A $2.7 billion dental program that has provided 1 million Australian children with free dental care could face the chop in the next budget, warns Australia's peak dental body.
As a result of the two-year-old program, many children who have never seen a dentist before are presenting with decayed teeth requiring holes and extractions, say dentists.
More than a million children – far fewer than the anticipated 3 million – have received care under the means-tested scheme since it was introduced in 2014. Nearly all those children had been bulk-billed, and 80 per cent were treated by private dentists.
Health Minister Sussan Ley told a meeting of health and dental groups last week that she didn't think the means-tested scheme – designed to reach 3 million children in low- to middle-income families – was an effective use of funds and foreshadowed further changes.
A spokesperson said Ms Ley had been merely pointing out that the "well-funded program wasn't meeting its aim," and that "there may be a better way to target funding".
The spokesperson said tackling dental health issues early was vital, and it could alleviate significant problems and expense later in life.
He said the government was continuing to work on dental health reforms, and more details were expected in coming months.
The federal president of the Australian Dental Association Rick Olive has urged families to lobby local representatives to keep the scheme.
"I am very concerned that the Child Dental Benefit Schedule [the scheme] is facing the axe," Dr Olive said.
He urged families to take their children to the dentist before it was too late.
"What I have to say to people who are eligible, and if they haven't been to the dentist, they better go and make an appointment with their dentist because likely from July 1, the scheme won't exist."
The scheme provides children with up to $1000 in dental treatment every two years. Only families receiving government benefits, such as Family Tax Benefit Part A, are eligible.
An Auditor-General's report found only 30 per cent of eligible children had used the scheme so far, resulting in a "significant underspend of allocated funding". Only $433 million of the $736 million budgeted for the first 18 months from January 2014 had been spent.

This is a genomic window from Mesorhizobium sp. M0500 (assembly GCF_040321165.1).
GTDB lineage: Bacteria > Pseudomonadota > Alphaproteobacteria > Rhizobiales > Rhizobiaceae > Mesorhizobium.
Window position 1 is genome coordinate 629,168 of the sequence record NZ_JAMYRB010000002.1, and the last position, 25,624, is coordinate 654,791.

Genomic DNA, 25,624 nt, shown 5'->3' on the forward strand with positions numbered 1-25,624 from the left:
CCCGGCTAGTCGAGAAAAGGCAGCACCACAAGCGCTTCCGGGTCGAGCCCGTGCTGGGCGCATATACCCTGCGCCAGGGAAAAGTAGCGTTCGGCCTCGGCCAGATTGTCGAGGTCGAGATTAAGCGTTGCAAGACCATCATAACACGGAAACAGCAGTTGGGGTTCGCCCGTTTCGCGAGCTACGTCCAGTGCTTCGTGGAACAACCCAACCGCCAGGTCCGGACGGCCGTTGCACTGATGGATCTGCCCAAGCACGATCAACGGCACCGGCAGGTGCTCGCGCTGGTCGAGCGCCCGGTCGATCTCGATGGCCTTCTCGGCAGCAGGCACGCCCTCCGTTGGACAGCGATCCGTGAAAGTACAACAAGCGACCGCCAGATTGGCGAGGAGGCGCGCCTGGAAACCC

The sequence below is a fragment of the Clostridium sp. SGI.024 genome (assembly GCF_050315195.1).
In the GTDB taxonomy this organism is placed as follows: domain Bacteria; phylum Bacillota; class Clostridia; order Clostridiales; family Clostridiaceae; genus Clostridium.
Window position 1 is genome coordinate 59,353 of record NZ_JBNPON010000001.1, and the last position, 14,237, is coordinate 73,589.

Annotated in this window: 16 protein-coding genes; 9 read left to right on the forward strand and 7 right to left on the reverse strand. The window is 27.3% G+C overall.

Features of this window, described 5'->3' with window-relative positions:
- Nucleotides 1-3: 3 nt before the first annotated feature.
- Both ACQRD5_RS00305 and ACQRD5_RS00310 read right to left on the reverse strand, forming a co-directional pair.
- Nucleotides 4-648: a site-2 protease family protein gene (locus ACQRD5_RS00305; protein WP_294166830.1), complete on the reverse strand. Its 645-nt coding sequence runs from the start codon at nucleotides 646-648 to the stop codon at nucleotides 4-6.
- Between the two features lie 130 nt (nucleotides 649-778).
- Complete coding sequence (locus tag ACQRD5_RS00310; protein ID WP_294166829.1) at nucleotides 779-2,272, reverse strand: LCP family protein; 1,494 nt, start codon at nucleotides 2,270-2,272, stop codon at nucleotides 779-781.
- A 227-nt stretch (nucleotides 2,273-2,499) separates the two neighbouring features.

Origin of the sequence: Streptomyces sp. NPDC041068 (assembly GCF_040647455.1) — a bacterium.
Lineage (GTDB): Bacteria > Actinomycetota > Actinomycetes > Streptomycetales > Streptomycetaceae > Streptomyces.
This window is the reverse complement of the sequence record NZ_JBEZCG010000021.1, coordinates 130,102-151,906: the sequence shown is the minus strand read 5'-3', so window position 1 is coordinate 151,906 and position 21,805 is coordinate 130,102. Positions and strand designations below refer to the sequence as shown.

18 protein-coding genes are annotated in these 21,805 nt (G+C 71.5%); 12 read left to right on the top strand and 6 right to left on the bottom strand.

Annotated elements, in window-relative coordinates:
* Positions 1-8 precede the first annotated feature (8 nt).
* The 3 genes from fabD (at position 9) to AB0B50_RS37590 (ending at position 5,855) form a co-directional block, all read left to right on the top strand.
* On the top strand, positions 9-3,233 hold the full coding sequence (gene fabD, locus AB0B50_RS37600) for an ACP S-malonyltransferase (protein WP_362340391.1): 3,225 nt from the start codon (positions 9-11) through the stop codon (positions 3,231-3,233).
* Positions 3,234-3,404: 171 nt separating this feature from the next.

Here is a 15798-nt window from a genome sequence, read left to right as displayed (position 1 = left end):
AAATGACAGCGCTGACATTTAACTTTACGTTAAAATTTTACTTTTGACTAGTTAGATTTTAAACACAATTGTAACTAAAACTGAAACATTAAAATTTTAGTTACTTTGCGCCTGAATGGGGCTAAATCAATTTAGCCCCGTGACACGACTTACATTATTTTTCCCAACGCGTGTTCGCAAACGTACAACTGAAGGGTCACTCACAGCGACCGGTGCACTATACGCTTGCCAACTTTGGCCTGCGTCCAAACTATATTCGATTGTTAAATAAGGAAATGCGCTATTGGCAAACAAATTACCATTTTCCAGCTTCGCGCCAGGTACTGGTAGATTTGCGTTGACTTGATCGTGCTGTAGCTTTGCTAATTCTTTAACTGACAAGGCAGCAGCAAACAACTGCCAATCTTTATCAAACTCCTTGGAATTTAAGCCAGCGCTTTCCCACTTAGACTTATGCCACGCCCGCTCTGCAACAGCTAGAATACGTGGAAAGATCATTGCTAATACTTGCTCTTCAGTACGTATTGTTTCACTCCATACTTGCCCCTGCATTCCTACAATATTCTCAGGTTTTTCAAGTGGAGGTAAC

It urged the Health Department to review the reasons for the low uptake, which many attribute to the government's lack of advertising.
Tony McBride, the chair of the Australian Health Care Reform Alliance, said the minister had appeared sympathetic to those requiring dental care. He feared she couldn't win the battle in cabinet for ongoing funding, and the decline in dental funding would continue.
"I'm particularly concerned about the child dental scheme because it is about early intervention. It is already a means-tested scheme so it is targeted to those families from average income and down, those currently least able to afford dental care."
The out-of-pocket cost for dental care was four times higher than it was for average health care, and waiting lists had been starting to grow for public dental clinics.
Dr Christine Said, a dentist with Pacific Smiles in Penrith, said many families were surprised to discover that eligible families could get up to $1000 in free dental care for children.
"It is a good scheme and should be broadened to include more things. It is bringing kids in for the first time and getting things done," she said.
"Many are nine to 10, and that's quite old for a first time visit," she said.
Often they have lots of holes and teeth that need pulling out, which makes things worse – and risked creating a fear of the dentist, she said.
The scheme was a Labour Party initiative, which started operating soon after the Coalition was elected.
The story $2.7 billion dental program likely to get the chop, say dentists first appeared on The Sydney Morning Herald.